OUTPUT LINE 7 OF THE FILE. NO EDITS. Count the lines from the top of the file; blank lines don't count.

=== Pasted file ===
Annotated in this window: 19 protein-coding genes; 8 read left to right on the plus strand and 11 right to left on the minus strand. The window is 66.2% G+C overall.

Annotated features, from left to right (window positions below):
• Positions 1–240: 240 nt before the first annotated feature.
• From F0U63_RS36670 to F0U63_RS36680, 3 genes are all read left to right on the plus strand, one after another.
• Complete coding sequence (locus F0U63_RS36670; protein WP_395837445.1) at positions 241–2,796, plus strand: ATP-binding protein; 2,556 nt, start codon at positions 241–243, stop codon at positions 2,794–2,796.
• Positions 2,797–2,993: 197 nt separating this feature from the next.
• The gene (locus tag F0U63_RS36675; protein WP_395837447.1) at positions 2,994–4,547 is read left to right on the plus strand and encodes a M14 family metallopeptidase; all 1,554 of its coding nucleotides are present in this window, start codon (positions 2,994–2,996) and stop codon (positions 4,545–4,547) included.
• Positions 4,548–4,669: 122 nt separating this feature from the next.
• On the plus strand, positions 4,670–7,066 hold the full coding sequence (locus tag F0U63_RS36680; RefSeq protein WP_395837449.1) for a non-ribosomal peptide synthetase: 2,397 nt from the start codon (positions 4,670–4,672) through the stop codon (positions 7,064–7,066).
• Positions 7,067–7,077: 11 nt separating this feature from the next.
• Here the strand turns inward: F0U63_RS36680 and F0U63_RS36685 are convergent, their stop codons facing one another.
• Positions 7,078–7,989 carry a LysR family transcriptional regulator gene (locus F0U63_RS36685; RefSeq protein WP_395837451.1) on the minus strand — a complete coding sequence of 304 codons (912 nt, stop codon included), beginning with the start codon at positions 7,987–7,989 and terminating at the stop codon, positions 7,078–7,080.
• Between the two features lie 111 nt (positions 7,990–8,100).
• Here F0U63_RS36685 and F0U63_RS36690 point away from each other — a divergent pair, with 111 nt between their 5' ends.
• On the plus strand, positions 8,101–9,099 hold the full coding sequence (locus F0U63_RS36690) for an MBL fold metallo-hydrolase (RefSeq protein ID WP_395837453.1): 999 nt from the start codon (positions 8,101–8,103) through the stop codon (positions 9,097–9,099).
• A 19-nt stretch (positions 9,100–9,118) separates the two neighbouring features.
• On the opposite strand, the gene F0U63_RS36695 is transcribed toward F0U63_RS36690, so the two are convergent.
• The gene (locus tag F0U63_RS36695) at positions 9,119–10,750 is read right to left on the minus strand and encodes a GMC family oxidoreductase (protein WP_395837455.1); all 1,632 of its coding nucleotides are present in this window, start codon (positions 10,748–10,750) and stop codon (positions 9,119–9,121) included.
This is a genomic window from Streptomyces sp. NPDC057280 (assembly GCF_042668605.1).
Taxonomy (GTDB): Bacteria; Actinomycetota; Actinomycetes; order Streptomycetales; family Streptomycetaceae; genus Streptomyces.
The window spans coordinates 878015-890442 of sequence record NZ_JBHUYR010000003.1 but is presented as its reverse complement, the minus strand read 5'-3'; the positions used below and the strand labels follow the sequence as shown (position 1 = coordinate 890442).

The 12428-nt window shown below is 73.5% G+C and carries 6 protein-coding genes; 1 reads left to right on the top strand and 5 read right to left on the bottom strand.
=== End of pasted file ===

• The gene (locus tag F0U63_RS36675; protein WP_395837447.1) at positions 2,994–4,547 is read left to right on the plus strand and encodes a M14 family metallopeptidase; all 1,554 of its coding nucleotides are present in this window, start codon (positions 2,994–2,996) and stop codon (positions 4,545–4,547) included.